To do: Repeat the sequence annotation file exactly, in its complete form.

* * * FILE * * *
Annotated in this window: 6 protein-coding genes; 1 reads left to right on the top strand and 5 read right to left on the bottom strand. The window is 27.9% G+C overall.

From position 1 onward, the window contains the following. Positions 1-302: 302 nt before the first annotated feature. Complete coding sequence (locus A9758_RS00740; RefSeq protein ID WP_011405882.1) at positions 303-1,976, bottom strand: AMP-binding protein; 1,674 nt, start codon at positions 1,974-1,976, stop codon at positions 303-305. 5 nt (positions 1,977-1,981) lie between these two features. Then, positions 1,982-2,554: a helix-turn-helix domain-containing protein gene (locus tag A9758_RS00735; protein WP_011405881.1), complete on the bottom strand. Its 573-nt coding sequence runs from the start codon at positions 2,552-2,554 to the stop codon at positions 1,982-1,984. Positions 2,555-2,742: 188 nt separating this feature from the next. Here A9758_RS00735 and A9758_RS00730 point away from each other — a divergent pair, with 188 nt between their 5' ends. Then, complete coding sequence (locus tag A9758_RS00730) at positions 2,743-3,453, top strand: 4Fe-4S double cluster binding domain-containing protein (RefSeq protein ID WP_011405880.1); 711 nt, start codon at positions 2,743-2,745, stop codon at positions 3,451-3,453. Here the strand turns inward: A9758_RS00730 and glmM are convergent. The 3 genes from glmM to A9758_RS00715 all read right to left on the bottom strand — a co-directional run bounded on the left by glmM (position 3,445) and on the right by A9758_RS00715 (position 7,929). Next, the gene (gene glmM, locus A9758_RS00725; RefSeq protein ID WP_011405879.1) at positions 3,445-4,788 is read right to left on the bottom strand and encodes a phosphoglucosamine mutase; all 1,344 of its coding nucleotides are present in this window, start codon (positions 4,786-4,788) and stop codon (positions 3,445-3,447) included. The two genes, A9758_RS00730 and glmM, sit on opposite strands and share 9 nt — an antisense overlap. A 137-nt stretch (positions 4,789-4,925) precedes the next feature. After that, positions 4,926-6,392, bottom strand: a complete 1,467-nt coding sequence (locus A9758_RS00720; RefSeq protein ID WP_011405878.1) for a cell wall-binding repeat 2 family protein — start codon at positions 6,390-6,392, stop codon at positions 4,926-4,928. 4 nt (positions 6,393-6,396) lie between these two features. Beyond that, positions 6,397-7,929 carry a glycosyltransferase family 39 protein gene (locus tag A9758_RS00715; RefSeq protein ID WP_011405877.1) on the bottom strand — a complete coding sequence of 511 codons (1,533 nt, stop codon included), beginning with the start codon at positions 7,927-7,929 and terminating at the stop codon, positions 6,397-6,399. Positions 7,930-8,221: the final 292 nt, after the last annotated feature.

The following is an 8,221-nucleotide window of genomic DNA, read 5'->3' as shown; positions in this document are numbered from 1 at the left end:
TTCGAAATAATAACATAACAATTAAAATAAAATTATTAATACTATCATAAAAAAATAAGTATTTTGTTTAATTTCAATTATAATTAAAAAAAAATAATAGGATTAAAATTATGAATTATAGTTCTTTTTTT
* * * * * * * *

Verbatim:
Annotated in this window: 6 protein-coding genes; 1 reads left to right on the top strand and 5 read right to left on the bottom strand. The window is 27.9% G+C overall.

From position 1 onward, the window contains the following. Positions 1-302: 302 nt before the first annotated feature. Complete coding sequence (locus A9758_RS00740; RefSeq protein ID WP_011405882.1) at positions 303-1,976, bottom strand: AMP-binding protein; 1,674 nt, start codon at positions 1,974-1,976, stop codon at positions 303-305. 5 nt (positions 1,977-1,981) lie between these two features. Then, positions 1,982-2,554: a helix-turn-helix domain-containing protein gene (locus tag A9758_RS00735; protein WP_011405881.1), complete on the bottom strand. Its 573-nt coding sequence runs from the start codon at positions 2,552-2,554 to the stop codon at positions 1,982-1,984. Positions 2,555-2,742: 188 nt separating this feature from the next. Here A9758_RS00735 and A9758_RS00730 point away from each other — a divergent pair, with 188 nt between their 5' ends. Then, complete coding sequence (locus tag A9758_RS00730) at positions 2,743-3,453, top strand: 4Fe-4S double cluster binding domain-containing protein (RefSeq protein ID WP_011405880.1); 711 nt, start codon at positions 2,743-2,745, stop codon at positions 3,451-3,453. Here the strand turns inward: A9758_RS00730 and glmM are convergent. The 3 genes from glmM to A9758_RS00715 all read right to left on the bottom strand — a co-directional run bounded on the left by glmM (position 3,445) and on the right by A9758_RS00715 (position 7,929). Next, the gene (gene glmM, locus A9758_RS00725; RefSeq protein ID WP_011405879.1) at positions 3,445-4,788 is read right to left on the bottom strand and encodes a phosphoglucosamine mutase; all 1,344 of its coding nucleotides are present in this window, start codon (positions 4,786-4,788) and stop codon (positions 3,445-3,447) included. The two genes, A9758_RS00730 and glmM, sit on opposite strands and share 9 nt — an antisense overlap. A 137-nt stretch (positions 4,789-4,925) precedes the next feature. After that, positions 4,926-6,392, bottom strand: a complete 1,467-nt coding sequence (locus A9758_RS00720; RefSeq protein ID WP_011405878.1) for a cell wall-binding repeat 2 family protein — start codon at positions 6,390-6,392, stop codon at positions 4,926-4,928. 4 nt (positions 6,393-6,396) lie between these two features. Beyond that, positions 6,397-7,929 carry a glycosyltransferase family 39 protein gene (locus tag A9758_RS00715; RefSeq protein ID WP_011405877.1) on the bottom strand — a complete coding sequence of 511 codons (1,533 nt, stop codon included), beginning with the start codon at positions 7,927-7,929 and terminating at the stop codon, positions 6,397-6,399. Positions 7,930-8,221: the final 292 nt, after the last annotated feature.

The following is an 8,221-nucleotide window of genomic DNA, read 5'->3' as shown; positions in this document are numbered from 1 at the left end:
TTCGAAATAATAACATAACAATTAAAATAAAATTATTAATACTATCATAAAAAAATAAGTATTTTGTTTAATTTCAATTATAATTAAAAAAAAATAATAGGATTAAAATTATGAATTATAGTTCTTTTTTT